How To Stop Buying Things You Don’t Need
We all want to be more mindful consumers.
When it comes to our clothing, we hear about issues like fast fashion, workers’ rights, and climate change, and we want to be apart of the solution — not the problem. But we’re also overwhelmed by advertising, cheap prices, and a culture that tells us that we need more “stuff” to be happy.
How do we say no to a pace of life that puts trendiness and consumption over the people and natural resources that sustain this way of living?
Enter slow fashion.
Slow fashion is a movement that honors our relationship with clothing and its production. By purchasing ethically made, versatile, and lasting clothing, we are intentional about saying no to on-demand consumerism.
When I first started learning about the pitfalls of fast fashion, I got overwhelmed pretty quickly. I’d spend hours trying to sort out the brands that were actually ethical from the ones with great marketing campaigns, and I’d obsess over my buying choices.
But I’ve now realized that the easiest way to approach ethical and sustainable living starts by simply slowing down. Here are three small ways to get started:
Reconnect with your clothes
The slow fashion movement is about reconnecting with your clothes, rather than seeing them as items to wear once and throw away.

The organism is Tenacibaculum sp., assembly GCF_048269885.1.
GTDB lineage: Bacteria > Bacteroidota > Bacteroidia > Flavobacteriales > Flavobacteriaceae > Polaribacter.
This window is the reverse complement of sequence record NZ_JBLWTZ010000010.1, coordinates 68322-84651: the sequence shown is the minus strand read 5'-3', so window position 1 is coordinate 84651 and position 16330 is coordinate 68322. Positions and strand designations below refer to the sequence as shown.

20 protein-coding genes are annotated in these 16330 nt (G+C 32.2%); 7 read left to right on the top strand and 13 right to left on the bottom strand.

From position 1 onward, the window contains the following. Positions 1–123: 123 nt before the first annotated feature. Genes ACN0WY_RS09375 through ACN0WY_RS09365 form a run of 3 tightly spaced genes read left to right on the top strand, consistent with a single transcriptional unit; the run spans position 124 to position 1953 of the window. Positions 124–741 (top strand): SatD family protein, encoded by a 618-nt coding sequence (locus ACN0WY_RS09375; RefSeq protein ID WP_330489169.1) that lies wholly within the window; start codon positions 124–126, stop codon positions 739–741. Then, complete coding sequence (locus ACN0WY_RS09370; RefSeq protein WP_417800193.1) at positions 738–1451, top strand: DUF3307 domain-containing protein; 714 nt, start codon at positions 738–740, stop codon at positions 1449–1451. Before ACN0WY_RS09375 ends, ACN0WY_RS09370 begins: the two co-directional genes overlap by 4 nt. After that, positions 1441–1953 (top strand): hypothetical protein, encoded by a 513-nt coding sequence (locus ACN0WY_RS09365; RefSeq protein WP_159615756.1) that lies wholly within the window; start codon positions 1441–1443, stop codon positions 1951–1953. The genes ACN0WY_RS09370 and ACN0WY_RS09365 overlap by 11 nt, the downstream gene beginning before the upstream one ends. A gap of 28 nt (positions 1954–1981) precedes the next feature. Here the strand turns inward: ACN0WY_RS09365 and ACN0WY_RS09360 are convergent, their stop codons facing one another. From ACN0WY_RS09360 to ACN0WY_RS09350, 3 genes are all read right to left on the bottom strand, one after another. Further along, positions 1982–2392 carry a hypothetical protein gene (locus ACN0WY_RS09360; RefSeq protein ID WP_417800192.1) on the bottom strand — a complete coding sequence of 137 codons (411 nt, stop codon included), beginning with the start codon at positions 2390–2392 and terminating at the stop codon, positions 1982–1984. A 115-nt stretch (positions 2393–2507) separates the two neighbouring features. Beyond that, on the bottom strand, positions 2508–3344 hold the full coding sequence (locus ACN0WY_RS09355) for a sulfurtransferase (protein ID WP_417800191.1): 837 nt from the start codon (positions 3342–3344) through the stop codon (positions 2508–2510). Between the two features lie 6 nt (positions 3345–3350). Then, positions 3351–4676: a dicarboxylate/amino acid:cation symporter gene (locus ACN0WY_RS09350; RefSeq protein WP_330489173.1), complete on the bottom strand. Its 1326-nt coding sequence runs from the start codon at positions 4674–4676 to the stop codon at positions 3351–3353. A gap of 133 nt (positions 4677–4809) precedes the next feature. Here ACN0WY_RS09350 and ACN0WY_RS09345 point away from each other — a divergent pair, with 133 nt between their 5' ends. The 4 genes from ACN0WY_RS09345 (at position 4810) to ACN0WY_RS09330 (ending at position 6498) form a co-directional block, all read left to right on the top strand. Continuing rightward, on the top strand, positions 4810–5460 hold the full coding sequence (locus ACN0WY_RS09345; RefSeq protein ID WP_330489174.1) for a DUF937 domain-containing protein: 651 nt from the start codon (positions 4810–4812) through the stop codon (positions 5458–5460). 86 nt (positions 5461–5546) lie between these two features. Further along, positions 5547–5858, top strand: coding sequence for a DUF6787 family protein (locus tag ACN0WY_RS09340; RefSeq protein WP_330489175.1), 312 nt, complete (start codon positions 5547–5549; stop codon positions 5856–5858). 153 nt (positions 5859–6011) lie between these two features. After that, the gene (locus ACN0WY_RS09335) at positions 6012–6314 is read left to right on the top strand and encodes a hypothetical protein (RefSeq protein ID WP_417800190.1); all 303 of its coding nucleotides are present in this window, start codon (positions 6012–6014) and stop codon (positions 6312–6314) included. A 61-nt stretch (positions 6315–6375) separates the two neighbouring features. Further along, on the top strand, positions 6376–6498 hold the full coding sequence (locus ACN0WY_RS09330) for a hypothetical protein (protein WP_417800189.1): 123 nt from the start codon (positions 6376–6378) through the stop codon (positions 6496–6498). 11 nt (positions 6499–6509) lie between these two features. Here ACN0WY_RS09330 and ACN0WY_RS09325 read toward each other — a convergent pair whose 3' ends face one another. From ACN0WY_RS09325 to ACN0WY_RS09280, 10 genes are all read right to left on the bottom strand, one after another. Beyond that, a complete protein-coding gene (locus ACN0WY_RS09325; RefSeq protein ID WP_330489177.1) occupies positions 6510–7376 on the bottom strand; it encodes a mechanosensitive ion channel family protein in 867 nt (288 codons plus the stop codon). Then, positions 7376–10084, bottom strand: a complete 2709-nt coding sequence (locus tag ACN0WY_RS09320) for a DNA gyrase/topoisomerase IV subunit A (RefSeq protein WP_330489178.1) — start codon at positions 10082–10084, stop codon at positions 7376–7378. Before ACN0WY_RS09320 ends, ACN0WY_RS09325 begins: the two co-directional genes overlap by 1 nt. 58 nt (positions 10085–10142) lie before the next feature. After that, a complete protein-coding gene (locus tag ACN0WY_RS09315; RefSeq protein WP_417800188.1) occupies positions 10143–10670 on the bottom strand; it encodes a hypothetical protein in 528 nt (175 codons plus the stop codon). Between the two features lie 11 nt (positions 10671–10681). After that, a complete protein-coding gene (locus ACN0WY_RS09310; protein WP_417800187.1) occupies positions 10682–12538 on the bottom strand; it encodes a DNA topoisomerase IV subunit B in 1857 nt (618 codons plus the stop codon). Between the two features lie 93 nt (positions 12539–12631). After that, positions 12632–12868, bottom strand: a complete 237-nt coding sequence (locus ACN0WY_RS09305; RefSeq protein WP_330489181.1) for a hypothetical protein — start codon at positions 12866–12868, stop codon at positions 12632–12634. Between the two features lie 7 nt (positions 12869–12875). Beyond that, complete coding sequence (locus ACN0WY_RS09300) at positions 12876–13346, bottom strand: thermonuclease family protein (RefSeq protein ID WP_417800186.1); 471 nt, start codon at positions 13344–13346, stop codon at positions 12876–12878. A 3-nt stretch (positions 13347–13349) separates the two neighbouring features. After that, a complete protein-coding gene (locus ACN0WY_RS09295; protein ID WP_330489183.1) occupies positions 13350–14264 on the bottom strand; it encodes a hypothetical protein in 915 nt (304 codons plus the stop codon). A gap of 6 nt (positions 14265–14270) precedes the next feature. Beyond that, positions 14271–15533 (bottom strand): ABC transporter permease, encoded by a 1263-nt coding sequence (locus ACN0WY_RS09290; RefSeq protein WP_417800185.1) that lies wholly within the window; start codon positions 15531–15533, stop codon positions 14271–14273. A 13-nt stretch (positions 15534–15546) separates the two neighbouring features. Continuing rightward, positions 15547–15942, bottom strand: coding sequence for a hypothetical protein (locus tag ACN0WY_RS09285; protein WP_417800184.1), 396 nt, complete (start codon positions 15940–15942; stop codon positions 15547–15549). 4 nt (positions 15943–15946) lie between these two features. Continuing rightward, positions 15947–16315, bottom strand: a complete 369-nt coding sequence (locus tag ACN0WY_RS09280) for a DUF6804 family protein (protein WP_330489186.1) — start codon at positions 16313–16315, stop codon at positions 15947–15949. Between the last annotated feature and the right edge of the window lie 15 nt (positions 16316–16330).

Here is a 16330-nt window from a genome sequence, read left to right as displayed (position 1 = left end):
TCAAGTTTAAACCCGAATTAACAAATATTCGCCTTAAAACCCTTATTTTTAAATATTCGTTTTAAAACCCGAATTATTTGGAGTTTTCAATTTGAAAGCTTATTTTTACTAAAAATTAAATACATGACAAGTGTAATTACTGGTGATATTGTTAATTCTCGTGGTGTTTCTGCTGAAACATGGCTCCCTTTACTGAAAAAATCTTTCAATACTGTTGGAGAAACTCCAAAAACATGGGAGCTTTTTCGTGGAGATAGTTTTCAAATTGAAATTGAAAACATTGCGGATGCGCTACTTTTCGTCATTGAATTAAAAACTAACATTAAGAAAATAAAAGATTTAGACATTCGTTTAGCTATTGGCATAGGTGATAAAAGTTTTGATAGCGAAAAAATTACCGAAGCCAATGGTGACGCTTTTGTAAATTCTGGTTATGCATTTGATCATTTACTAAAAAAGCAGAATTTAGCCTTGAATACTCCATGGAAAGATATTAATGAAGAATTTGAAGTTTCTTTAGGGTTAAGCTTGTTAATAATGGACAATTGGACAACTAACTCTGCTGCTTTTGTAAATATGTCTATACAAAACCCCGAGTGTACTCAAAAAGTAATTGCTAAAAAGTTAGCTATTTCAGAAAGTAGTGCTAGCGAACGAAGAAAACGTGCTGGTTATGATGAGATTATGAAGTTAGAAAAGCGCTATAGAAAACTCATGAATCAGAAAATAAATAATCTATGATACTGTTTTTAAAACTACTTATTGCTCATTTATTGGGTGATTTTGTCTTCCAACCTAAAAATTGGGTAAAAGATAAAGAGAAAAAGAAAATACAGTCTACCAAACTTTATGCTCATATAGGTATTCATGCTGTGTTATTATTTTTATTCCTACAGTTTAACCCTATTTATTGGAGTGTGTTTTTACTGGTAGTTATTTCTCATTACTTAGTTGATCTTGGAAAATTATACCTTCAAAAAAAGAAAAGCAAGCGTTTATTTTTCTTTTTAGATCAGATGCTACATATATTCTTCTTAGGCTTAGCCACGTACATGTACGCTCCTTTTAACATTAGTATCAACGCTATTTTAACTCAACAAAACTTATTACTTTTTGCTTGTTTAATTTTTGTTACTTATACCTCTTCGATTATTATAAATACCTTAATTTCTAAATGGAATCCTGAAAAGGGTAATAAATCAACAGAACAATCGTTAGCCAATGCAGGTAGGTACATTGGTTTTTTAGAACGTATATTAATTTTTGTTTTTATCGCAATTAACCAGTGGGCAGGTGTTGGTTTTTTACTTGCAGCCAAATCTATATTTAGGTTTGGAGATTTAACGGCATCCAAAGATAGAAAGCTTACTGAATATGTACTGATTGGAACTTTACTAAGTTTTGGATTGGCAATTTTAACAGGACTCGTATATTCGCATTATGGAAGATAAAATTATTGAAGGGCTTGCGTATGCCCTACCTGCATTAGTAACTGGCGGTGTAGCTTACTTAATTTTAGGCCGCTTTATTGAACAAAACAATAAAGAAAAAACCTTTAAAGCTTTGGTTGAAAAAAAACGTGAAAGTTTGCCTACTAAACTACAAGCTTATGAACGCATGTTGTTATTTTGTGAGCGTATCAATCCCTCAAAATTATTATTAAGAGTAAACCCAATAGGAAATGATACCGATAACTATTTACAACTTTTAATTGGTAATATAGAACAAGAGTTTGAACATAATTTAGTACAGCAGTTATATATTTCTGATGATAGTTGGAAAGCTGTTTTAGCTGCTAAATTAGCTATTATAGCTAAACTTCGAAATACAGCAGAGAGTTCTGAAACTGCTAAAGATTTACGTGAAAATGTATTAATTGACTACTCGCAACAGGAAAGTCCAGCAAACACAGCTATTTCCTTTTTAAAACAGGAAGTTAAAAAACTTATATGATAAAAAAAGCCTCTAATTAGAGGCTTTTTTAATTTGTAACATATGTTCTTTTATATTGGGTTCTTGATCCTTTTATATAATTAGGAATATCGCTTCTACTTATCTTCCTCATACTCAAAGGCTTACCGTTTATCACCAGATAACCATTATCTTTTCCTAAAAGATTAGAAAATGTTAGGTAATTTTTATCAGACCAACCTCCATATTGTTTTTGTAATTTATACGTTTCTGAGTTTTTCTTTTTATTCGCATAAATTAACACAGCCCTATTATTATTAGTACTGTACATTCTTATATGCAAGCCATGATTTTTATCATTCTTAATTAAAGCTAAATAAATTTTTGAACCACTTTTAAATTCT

Instead: Before buying more stuff, take some time to reflect on your closet.
Conduct a “clothing audit” by going through your wardrobe and asking yourself the following questions:
- When did I buy this item?
- How many times have I worn it?
- Why do I like this piece?
- How can I use it better?
You may discover some forgotten pieces or figure out new ways to use your clothing. But more importantly, you’ll develop a better understanding of what you actually need or want.
Say no to the information overload
How many times have you bought something simply because you fell prey to a sense of false urgency generated by that promotional email, social media post, or flash sale?
Instead: Try limiting the amount of “noise” you receive from retailers.
Consider unsubscribing from certain newsletters that you’re no longer interested in buying from, turning off “push notifications” from your phone, or looking at promotional emails only at certain hours of the day.
Set aside dedicated times for purchasing
Saying yes to slow fashion doesn’t mean that you have to stop buying things altogether. Instead, I’ve found that when I set aside dedicated times for thinking through what I actually need & finding ethical options, it ensures that the items I actually purchase are more well-loved.
Instead: Pick one day a month for buying and planning your purchases, and stick to it.
Be a more intentional consumer by looking at these items:
I love Karen’s tip to batch your spending, rather than purchasing indiscriminately. I like to choose the purpose for my spending and be intentional about it.
For example, with the fall season creeping in, it’s helpful to do some shopping for transitional pieces! Here are some great end of summer and fall transitional pieces from Social Enterprise Alliance members.